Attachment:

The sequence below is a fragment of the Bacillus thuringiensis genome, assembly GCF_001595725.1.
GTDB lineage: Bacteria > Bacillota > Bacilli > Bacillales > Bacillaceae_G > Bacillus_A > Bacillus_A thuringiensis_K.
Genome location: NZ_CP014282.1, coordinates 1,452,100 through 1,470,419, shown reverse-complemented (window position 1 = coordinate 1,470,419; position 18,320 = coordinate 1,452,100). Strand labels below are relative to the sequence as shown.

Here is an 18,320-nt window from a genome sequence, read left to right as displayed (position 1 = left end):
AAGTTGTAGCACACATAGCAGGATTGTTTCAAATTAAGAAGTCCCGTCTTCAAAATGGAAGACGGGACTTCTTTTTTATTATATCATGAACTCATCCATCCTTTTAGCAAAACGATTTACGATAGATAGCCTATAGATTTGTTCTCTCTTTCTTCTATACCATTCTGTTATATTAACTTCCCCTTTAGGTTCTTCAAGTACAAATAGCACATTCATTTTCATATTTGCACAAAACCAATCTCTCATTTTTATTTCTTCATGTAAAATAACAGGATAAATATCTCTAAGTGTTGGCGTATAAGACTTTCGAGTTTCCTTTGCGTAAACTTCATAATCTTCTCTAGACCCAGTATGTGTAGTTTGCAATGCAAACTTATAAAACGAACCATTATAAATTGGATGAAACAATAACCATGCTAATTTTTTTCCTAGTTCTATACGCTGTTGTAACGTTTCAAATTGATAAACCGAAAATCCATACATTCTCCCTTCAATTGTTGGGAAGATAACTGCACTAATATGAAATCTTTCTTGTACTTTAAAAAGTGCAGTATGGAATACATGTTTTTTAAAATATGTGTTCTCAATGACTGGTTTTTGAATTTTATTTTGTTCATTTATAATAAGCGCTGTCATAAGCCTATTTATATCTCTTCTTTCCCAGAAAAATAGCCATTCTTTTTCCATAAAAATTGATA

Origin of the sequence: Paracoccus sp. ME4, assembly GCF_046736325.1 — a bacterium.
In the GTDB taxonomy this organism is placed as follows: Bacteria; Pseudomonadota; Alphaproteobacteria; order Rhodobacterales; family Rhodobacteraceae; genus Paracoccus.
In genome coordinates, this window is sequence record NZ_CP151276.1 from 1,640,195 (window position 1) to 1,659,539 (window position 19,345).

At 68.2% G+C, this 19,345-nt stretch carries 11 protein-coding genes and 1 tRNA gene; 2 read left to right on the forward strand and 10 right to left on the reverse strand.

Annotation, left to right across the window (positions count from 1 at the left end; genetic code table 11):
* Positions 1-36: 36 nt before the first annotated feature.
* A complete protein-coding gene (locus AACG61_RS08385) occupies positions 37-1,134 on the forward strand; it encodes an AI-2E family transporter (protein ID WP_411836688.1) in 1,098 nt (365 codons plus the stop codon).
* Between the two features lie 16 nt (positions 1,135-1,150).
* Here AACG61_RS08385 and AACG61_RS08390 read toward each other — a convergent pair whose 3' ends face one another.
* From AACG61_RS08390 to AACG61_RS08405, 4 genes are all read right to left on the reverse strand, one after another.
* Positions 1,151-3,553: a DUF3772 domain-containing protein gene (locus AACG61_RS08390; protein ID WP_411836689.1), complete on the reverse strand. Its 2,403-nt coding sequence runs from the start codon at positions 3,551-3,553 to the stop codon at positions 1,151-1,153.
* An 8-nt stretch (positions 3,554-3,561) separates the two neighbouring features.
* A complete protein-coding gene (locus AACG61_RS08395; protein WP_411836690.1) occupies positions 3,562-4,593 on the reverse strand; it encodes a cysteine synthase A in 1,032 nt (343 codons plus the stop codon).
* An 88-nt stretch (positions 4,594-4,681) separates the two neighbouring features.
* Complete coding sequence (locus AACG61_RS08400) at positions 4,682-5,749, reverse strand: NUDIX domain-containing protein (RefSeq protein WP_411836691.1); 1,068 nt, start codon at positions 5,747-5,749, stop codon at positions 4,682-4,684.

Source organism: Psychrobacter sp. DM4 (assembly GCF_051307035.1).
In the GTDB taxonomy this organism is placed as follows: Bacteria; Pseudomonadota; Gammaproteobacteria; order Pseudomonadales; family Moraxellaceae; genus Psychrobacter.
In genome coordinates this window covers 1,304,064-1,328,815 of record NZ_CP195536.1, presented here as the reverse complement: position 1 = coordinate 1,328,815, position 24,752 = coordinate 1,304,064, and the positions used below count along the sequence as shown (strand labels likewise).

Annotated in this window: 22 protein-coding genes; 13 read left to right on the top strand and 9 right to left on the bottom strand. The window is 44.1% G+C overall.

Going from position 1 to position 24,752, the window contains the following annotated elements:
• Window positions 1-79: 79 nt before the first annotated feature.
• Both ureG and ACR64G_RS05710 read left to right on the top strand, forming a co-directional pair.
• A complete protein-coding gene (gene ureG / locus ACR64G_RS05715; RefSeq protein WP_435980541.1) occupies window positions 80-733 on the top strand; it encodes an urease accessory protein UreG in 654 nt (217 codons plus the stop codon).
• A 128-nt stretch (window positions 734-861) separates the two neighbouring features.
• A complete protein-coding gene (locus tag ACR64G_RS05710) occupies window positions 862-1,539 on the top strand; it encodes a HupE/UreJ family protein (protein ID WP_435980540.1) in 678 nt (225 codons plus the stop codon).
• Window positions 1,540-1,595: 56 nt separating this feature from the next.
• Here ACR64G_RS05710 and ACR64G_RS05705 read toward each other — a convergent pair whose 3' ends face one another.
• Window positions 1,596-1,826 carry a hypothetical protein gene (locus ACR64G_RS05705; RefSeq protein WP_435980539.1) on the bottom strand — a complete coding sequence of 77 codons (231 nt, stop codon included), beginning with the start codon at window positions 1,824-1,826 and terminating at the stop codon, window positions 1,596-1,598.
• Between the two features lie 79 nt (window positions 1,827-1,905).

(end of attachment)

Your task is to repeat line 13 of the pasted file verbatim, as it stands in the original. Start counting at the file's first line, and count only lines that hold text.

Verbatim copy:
* Between the two features lie 16 nt (positions 1,135-1,150).